Should You Consider Intermittent Fasting for Your Dog?

Should You Consider Intermittent Fasting for Your Dog?

Diets frequently change, and people often try different methods to lose weight, like counting calories or following keto diets. Intermittent fasting has become quite popular for humans, showing safety and effectiveness for moderate weight loss. If you're considering a similar approach for your overweight dog, you might wonder if intermittent fasting is safe for them too.

Obesity can increase a dog's risk of serious health issues, including cancer and heart disease, making weight management crucial. However, even small dietary changes can impact a dog's health due to their unique nutritional needs, which vary with their age, activity level, and health conditions. Before making any changes to your dog's diet, it's important to consult with your veterinarian.

Intermittent Fasting for Dogs

Humans often practice intermittent fasting by not eating during set hours or days. Some believe this can help a dog's immune system, digestion, brain function, and even extend their life. However, Dr. Jerry Klein, DVM and Chief Veterinary Officer for the American Kennel Club, notes that these claims are largely based on personal experiences rather than scientific evidence.

Researchers have investigated whether intermittent fasting benefits dogs' immune health by studying 10 healthy dogs on various feeding schedules. The findings indicated that dogs on an intermittent fasting regimen lost more weight and had lower blood glucose and insulin levels. The study didn't show any negative effects on the dogs' immune systems, but it was a small study limited to healthy dogs.

Another study found that dogs fed once daily had fewer issues like cognitive dysfunction, stomach problems, dental diseases, joint problems, and kidney, urinary, liver, or pancreatic diseases. Yet, these health benefits can't be directly linked to feeding frequency alone, and more research is needed to definitively connect once-a-day feeding with these health improvements.

When Should I Fast My Dog?

Only fast your dog if your veterinarian recommends it. For instance, if your dog has stomach problems like diarrhea or vomiting, the vet may suggest a short fast. According to Dr. Klein, this usually lasts 12 to 24 hours during which your dog should only drink water.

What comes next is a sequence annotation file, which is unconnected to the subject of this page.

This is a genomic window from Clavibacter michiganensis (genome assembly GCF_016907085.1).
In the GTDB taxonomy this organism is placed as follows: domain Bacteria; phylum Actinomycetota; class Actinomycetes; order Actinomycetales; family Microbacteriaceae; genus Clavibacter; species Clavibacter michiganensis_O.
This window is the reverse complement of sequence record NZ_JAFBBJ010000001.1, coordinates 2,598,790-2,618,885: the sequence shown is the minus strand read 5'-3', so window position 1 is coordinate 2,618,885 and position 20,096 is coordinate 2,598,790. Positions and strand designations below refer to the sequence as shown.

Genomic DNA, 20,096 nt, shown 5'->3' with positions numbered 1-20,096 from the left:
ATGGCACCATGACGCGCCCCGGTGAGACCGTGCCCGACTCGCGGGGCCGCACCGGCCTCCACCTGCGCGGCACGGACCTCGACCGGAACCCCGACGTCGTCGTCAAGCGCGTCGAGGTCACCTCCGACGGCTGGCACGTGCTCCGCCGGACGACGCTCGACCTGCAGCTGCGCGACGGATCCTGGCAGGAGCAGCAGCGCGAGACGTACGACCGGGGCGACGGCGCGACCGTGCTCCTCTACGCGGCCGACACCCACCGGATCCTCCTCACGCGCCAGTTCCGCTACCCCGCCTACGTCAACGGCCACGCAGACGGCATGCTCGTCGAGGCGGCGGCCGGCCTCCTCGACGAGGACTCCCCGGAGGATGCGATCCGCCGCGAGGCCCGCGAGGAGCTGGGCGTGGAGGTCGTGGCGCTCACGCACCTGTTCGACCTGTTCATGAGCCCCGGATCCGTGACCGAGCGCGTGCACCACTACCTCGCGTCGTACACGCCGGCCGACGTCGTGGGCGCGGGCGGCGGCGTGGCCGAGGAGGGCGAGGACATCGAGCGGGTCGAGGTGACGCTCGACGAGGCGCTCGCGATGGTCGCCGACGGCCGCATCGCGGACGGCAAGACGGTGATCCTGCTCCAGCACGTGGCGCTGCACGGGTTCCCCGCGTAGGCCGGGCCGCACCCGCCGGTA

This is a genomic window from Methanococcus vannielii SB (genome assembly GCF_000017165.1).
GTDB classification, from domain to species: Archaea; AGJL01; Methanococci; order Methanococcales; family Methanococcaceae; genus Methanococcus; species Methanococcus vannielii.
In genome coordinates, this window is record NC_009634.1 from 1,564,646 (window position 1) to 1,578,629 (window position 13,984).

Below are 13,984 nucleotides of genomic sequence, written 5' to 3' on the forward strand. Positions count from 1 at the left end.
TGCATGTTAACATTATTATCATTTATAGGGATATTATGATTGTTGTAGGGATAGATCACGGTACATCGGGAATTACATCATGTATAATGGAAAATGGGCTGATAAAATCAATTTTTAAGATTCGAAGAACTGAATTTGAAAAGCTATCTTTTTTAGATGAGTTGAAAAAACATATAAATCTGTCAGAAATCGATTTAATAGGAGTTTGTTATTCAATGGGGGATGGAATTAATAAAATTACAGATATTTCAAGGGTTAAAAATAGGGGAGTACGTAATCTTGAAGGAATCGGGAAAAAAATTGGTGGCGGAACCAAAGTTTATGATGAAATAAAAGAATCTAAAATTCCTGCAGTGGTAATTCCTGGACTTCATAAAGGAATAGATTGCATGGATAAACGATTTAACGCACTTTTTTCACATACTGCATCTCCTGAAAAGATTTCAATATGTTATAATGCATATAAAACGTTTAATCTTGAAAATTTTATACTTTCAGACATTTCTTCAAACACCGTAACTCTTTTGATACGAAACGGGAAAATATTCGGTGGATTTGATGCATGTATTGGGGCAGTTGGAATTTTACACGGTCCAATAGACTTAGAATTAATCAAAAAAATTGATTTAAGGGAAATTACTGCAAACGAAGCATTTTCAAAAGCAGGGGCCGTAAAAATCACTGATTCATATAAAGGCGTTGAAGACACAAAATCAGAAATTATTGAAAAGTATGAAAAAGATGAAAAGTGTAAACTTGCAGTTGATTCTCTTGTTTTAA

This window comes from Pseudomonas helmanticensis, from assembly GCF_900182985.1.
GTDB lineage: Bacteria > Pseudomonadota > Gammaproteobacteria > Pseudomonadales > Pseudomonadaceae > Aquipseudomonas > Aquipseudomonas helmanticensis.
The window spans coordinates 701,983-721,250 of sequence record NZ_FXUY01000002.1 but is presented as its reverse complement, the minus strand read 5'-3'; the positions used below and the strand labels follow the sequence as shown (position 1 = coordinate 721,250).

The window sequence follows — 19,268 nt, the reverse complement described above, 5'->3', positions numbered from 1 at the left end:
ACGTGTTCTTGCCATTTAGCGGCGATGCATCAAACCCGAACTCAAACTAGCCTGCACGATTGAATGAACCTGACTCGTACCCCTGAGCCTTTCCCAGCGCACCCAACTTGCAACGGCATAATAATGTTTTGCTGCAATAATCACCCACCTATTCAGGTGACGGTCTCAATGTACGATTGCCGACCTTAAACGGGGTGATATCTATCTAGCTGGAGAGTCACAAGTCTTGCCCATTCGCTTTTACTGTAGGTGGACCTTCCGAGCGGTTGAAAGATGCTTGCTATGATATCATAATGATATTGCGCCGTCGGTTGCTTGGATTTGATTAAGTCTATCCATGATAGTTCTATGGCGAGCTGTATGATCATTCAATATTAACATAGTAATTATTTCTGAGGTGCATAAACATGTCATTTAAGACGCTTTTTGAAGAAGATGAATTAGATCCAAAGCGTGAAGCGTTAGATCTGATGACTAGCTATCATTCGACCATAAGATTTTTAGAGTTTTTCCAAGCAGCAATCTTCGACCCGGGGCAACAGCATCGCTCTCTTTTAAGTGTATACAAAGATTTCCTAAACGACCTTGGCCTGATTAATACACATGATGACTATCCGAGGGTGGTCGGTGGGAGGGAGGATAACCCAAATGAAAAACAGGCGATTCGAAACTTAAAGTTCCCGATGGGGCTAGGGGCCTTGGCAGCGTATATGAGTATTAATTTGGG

As your dog starts feeling better, you can slowly add bland foods such as pumpkin or plain boiled rice. This approach helps the stomach heal and reduces any inflammation.

No matter what your dog's diet is, they must always have access to fresh water. Dr. Klein notes that dehydration is more dangerous for dogs than lack of food.

When to Avoid Fasting Your Dog

A dog parent’s aim is often to keep their dogs healthy and at a good weight. Dr. Klein says that intermittent fasting should only be considered for healthy, adult dogs and after thorough discussion with a vet or a veterinary nutritionist. They can help decide if fasting is necessary or the best option for your dog. However, intermittent fasting isn't suitable for all dogs, especially:

  • Puppies under 18 months old, particularly fast-growing giant breeds like Bernese Mountain Dogs, Mastiffs, and Newfoundlands.
  • Very small or toy breeds, such as Chihuahuas or Yorkshire Terriers.
  • Pregnant or nursing dogs.
  • Dogs with medical conditions, like those with diabetes on insulin treatment.

Dr. Klein suggests, “The best approach is to feed your dog appropriately every day, use low-calorie treats sparingly, avoid giving them human food, and exercise them regularly, rather than resorting to fasting.” For normally active adult dogs, feeding once a day may be adequate.

While intermittent fasting is becoming popular among people, it can be risky for dogs due to their different metabolisms and nutritional needs. Dr. Klein advises feeding your dog a complete and balanced diet, following the recommendations of your vet and the dog food's packaging.

Remember, each dog is unique, and what works for one may not work for another. Your dog's health and safety should always be your top priority

At Joyride Harness, we want every dog to be happy and healthy. For more tips and advice on taking the best care of your best friend, be sure to check out the Joyride Harness Blogs.

Source: American Kennel Club


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